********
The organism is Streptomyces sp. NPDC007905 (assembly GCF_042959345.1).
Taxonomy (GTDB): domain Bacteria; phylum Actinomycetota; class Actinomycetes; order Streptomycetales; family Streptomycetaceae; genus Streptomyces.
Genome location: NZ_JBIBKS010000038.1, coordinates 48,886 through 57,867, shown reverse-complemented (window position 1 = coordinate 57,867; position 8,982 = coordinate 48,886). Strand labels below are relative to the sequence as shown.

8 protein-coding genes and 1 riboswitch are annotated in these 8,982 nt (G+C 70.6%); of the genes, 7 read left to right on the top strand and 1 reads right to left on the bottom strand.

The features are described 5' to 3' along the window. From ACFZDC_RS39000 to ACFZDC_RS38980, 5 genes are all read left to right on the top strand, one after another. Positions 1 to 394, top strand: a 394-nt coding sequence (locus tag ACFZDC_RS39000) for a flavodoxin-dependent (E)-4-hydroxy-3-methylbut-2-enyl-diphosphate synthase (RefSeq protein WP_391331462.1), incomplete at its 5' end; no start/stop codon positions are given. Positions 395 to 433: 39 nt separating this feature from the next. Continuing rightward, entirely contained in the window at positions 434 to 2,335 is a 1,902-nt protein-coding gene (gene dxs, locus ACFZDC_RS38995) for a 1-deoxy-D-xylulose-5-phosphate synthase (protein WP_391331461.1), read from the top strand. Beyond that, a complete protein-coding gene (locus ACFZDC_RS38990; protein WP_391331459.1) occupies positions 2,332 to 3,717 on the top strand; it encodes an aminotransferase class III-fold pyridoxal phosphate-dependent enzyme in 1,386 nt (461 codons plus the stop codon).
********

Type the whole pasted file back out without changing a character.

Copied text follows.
The organism is Streptomyces sp. NPDC007905 (assembly GCF_042959345.1).
Taxonomy (GTDB): domain Bacteria; phylum Actinomycetota; class Actinomycetes; order Streptomycetales; family Streptomycetaceae; genus Streptomyces.
Genome location: NZ_JBIBKS010000038.1, coordinates 48,886 through 57,867, shown reverse-complemented (window position 1 = coordinate 57,867; position 8,982 = coordinate 48,886). Strand labels below are relative to the sequence as shown.

8 protein-coding genes and 1 riboswitch are annotated in these 8,982 nt (G+C 70.6%); of the genes, 7 read left to right on the top strand and 1 reads right to left on the bottom strand.

The features are described 5' to 3' along the window. From ACFZDC_RS39000 to ACFZDC_RS38980, 5 genes are all read left to right on the top strand, one after another. Positions 1 to 394, top strand: a 394-nt coding sequence (locus tag ACFZDC_RS39000) for a flavodoxin-dependent (E)-4-hydroxy-3-methylbut-2-enyl-diphosphate synthase (RefSeq protein WP_391331462.1), incomplete at its 5' end; no start/stop codon positions are given. Positions 395 to 433: 39 nt separating this feature from the next. Continuing rightward, entirely contained in the window at positions 434 to 2,335 is a 1,902-nt protein-coding gene (gene dxs, locus ACFZDC_RS38995) for a 1-deoxy-D-xylulose-5-phosphate synthase (protein WP_391331461.1), read from the top strand. Beyond that, a complete protein-coding gene (locus ACFZDC_RS38990; protein WP_391331459.1) occupies positions 2,332 to 3,717 on the top strand; it encodes an aminotransferase class III-fold pyridoxal phosphate-dependent enzyme in 1,386 nt (461 codons plus the stop codon).